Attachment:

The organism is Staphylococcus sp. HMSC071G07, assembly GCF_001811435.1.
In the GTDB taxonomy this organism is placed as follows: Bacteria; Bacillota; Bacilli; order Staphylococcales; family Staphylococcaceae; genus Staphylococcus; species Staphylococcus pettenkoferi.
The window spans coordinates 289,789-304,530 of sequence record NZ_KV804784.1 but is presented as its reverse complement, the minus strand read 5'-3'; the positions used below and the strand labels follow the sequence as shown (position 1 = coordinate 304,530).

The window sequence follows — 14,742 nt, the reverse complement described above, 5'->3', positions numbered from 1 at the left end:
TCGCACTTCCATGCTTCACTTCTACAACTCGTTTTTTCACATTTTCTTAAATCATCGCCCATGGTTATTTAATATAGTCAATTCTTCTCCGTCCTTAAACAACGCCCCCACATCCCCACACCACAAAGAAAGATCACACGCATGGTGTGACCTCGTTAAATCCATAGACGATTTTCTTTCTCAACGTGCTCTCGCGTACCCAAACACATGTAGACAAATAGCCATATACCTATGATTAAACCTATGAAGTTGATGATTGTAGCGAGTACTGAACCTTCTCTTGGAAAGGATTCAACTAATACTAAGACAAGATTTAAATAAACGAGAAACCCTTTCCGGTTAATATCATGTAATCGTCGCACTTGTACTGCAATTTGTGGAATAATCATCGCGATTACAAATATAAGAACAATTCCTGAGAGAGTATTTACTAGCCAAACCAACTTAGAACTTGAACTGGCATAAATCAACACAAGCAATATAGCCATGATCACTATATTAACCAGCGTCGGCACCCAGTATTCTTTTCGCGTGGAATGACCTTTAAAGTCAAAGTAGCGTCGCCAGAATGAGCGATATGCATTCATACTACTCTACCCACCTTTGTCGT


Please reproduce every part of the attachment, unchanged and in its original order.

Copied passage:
The organism is Staphylococcus sp. HMSC071G07, assembly GCF_001811435.1.
In the GTDB taxonomy this organism is placed as follows: Bacteria; Bacillota; Bacilli; order Staphylococcales; family Staphylococcaceae; genus Staphylococcus; species Staphylococcus pettenkoferi.
The window spans coordinates 289,789-304,530 of sequence record NZ_KV804784.1 but is presented as its reverse complement, the minus strand read 5'-3'; the positions used below and the strand labels follow the sequence as shown (position 1 = coordinate 304,530).

The window sequence follows — 14,742 nt, the reverse complement described above, 5'->3', positions numbered from 1 at the left end:
TCGCACTTCCATGCTTCACTTCTACAACTCGTTTTTTCACATTTTCTTAAATCATCGCCCATGGTTATTTAATATAGTCAATTCTTCTCCGTCCTTAAACAACGCCCCCACATCCCCACACCACAAAGAAAGATCACACGCATGGTGTGACCTCGTTAAATCCATAGACGATTTTCTTTCTCAACGTGCTCTCGCGTACCCAAACACATGTAGACAAATAGCCATATACCTATGATTAAACCTATGAAGTTGATGATTGTAGCGAGTACTGAACCTTCTCTTGGAAAGGATTCAACTAATACTAAGACAAGATTTAAATAAACGAGAAACCCTTTCCGGTTAATATCATGTAATCGTCGCACTTGTACTGCAATTTGTGGAATAATCATCGCGATTACAAATATAAGAACAATTCCTGAGAGAGTATTTACTAGCCAAACCAACTTAGAACTTGAACTGGCATAAATCAACACAAGCAATATAGCCATGATCACTATATTAACCAGCGTCGGCACCCAGTATTCTTTTCGCGTGGAATGACCTTTAAAGTCAAAGTAGCGTCGCCAGAATGAGCGATATGCATTCATACTACTCTACCCACCTTTGTCGT